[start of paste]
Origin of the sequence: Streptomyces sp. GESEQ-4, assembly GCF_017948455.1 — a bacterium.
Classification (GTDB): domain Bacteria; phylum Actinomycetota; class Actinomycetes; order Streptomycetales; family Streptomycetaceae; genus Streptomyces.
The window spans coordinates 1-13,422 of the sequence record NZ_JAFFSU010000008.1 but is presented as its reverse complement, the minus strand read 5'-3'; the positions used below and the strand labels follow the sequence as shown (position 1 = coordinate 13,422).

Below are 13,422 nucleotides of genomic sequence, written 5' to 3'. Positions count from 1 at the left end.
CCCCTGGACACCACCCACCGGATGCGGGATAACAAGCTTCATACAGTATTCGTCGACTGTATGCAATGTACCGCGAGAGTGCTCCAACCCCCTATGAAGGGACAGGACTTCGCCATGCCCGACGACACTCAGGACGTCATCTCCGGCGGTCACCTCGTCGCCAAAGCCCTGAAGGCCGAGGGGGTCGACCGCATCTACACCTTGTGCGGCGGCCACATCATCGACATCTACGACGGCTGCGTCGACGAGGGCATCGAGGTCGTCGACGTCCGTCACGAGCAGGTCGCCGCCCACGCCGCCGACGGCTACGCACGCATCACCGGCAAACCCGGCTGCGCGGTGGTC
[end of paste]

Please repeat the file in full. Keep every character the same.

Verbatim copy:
Origin of the sequence: Streptomyces sp. GESEQ-4, assembly GCF_017948455.1 — a bacterium.
Classification (GTDB): domain Bacteria; phylum Actinomycetota; class Actinomycetes; order Streptomycetales; family Streptomycetaceae; genus Streptomyces.
The window spans coordinates 1-13,422 of the sequence record NZ_JAFFSU010000008.1 but is presented as its reverse complement, the minus strand read 5'-3'; the positions used below and the strand labels follow the sequence as shown (position 1 = coordinate 13,422).

Below are 13,422 nucleotides of genomic sequence, written 5' to 3'. Positions count from 1 at the left end.
CCCCTGGACACCACCCACCGGATGCGGGATAACAAGCTTCATACAGTATTCGTCGACTGTATGCAATGTACCGCGAGAGTGCTCCAACCCCCTATGAAGGGACAGGACTTCGCCATGCCCGACGACACTCAGGACGTCATCTCCGGCGGTCACCTCGTCGCCAAAGCCCTGAAGGCCGAGGGGGTCGACCGCATCTACACCTTGTGCGGCGGCCACATCATCGACATCTACGACGGCTGCGTCGACGAGGGCATCGAGGTCGTCGACGTCCGTCACGAGCAGGTCGCCGCCCACGCCGCCGACGGCTACGCACGCATCACCGGCAAACCCGGCTGCGCGGTGGTC